Blocking Destructive Mining

Mining — the extraction of minerals from the earth — has deep roots in Wisconsin. For millennia, Native Americans living near Lake Superior used the region’s abundant copper supply to forge tools, weapons, and jewelry, developing what is now called the Old Copper Culture. And beginning in the early 1800s, Wisconsin’s accessible lead deposits in the southwest part of the state attracted immigrants and helped to fuel the nation’s early growth.Miners posing next to rocks in 1905

But, by the mid-to-late 1800s, the pervasive harms of mining became apparent. Mining has been historically unsustainable — both in regard to the economy and to the environment. As an exploitative industry that relies on extracting a finite amount of raw materials from the earth and hoarding the wealth that’s produced, it generally leads to brief spurts of inequitable economic growth followed by inevitable crashes and periods of depression. Once they’ve depleted the local supply of minerals and exhausted the area’s resources, large mining companies often move jobs elsewhere and abandon the towns that once hosted them — fueling a pernicious cycle of boom-and-bust that ultimately devastates local communities. One reason metallic mining has declined in Wisconsin is because mining companies have already exhausted all the high-grade deposits, leaving only uneconomic sites remaining.

State seal of WisconsinEnvironmentally, things looks even worse — mining operations often pollute both ground and surface waters with toxic chemicals used in the mineral extraction process and release corrosive acids that leach waste and harmful substances from the mine into waterways (called acid mine drainage). They also generate unhealthy amounts of air pollution as well as disrupt ecosystems, often by clearing pristine forests and poisoning bodies of water. Plus, abandoned mines and their associated toxic waste often necessitate extensive and expensive storage and cleanup efforts. But the harms don’t stop there — mining also represents a public health disaster. Nearby communities must cope with water that’s been contaminated with heavy metals like arsenic and lead, as well as other toxic substances, that lead to serious health problems like cancer and neurological damage. Miners also often suffer from higher rates of disease acquired during exposure in the mines, and companies often cut corners on safety and allow dangerous working conditions — leading to fatal accidents.

Recognizing the detrimental consequences of mining, the Wisconsin legislature passed important and comprehensive mining legislation in the early 1980s that recognized that all forms of metallic mining, whether iron, copper, lead, zinc, or precious metals, harm the environment (especially due to acid mine drainage) and have significant impacts to local communities due to its boom-and-bust nature. But before the Prove It First law (also known as the Mining Moratorium law) was approved, the state challenged the mining industry to give one example of a metallic sulfide mine that had been safely operated and closed without polluting the environment. Predictably, the industry has failed to identify a single example to this day.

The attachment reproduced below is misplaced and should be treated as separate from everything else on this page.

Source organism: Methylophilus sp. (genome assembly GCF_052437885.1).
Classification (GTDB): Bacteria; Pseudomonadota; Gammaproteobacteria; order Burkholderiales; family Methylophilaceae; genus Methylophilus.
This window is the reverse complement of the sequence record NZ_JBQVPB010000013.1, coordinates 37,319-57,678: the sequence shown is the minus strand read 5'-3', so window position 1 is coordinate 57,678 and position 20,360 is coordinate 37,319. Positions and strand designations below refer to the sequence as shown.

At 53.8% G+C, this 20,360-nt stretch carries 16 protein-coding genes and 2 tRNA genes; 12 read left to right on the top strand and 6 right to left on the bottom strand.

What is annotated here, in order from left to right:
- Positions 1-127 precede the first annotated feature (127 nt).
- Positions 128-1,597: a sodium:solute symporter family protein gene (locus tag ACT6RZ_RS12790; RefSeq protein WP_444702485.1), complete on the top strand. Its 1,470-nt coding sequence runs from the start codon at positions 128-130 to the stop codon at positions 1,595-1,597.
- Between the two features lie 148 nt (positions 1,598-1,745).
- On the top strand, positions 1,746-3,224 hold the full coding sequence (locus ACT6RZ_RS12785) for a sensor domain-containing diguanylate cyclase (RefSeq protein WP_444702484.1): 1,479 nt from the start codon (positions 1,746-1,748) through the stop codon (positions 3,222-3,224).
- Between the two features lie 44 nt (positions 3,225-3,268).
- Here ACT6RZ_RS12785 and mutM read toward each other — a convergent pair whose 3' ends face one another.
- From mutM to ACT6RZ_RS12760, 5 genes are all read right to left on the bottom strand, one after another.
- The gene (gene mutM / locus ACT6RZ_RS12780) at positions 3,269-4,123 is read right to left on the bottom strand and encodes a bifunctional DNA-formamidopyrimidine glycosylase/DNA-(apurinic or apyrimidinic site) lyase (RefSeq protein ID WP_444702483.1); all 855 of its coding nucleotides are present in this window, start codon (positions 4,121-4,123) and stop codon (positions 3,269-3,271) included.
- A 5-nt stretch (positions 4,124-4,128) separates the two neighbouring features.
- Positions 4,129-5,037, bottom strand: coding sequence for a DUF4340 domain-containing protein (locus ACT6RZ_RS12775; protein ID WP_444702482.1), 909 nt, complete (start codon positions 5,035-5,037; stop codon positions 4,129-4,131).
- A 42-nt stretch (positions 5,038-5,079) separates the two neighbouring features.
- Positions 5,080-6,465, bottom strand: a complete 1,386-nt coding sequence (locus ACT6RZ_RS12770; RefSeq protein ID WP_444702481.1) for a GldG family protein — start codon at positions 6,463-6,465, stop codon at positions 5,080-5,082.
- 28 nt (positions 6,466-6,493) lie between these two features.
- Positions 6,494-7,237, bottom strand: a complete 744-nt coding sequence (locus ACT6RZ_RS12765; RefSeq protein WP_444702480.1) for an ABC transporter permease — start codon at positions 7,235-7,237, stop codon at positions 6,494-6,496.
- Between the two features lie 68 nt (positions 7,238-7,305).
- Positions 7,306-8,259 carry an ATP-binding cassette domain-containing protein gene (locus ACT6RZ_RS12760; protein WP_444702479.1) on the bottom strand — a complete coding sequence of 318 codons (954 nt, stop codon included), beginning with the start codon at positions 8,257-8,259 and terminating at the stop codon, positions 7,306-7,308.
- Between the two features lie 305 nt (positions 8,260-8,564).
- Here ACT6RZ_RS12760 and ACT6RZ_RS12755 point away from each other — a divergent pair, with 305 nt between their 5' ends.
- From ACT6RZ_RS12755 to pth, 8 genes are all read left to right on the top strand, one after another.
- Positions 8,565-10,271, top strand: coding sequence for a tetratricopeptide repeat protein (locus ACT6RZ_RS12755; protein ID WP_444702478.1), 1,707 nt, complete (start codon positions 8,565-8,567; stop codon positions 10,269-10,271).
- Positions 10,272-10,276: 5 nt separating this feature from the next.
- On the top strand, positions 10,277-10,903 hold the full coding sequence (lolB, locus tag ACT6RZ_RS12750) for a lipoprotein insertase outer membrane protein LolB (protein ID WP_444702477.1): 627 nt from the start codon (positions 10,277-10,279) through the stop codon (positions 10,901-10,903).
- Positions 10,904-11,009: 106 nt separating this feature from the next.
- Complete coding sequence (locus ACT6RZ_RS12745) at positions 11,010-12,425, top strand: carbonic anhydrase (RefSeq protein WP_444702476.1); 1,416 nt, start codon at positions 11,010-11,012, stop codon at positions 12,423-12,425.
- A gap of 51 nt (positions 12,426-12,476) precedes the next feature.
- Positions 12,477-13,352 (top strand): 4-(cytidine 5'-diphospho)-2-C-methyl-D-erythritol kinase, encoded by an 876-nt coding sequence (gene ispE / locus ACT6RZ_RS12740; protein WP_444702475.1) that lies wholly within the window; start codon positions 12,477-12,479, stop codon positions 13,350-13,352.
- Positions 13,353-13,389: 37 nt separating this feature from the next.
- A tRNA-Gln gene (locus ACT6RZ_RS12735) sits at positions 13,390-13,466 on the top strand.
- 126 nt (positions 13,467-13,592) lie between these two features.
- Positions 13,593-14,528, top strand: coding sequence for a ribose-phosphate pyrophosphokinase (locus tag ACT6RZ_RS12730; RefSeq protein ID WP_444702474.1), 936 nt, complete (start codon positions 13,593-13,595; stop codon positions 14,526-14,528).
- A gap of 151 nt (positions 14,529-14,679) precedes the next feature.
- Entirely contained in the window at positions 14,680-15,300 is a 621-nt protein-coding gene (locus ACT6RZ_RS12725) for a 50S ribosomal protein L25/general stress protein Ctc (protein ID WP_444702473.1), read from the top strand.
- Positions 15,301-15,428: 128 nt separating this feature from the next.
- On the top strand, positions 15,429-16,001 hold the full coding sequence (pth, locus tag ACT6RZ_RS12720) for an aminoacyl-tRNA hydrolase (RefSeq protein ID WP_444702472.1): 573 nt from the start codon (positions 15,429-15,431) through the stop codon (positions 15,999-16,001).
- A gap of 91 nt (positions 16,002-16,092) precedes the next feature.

In a 1995 report, Wisconsin’s DNR confirmed the inherent destructive nature of mining, writing: “There are no ideal metallic mineral mining sites which can be pointed to as the model approach in preventing acidic drainage industry-wide.” As a result, the Wisconsin State Legislature approved the Mining Moratorium Law by overwhelming bi-partisan margins (29-3 in the Senate and 91-6 in the Assembly), and Governor Thompson signed it into law in 1997. In order for a company to obtain a permit to mine, the law requires that it identify an example of a metallic sulfide mine that didn’t pollute the environment while it was operating and after it closed. The law received widespread praise from environmental groups and concerned citizens, and it helped preserve Wisconsin’s bountiful yet fragile natural resources for more than a decade.

Open pit mineWithin recent years, however, industry lobbyists and some elected officials have attempted to dismantle these mining regulations that have protected our state, with the aim of ramping up destructive mining practices. In 2013, after a hard-fought battle, industry insiders forced a bill through the legislature that demolished environmental safeguards related to mining, eliminated public input, reduced revenues to local communities, and rushed the permit review process, and Gov. Walker quickly signed it into law. Unfortunately, this was just the beginning. After a series of other bills curbed local governments from enacting regulations to control mining and reduced other general environmental protections related to mining, the legislature finally repealed the Mining Moratorium law in 2017.

Responsible mining requires sound planning to mitigate the economic, social, and environmental impacts of large-scale raw material extraction, and, without proper regulations in place, the state is at the mercy of mining corporations that seek to exploit our natural resources and pollute our environment — all to line their own pockets at the expense of public wellbeing. Despite these recent setbacks, we’re still working to implement more sustainable and stringent regulations, and we’ll continue to fight against these special interests to protect all of Wisconsin.

To learn more about mining in the state (and to hear about some recent success stories!), please check out the following pages: 

Metallic Sulfide Mining     Frac Sand Mining

Success Stories    The Back Forty Mine

The Prove It First Law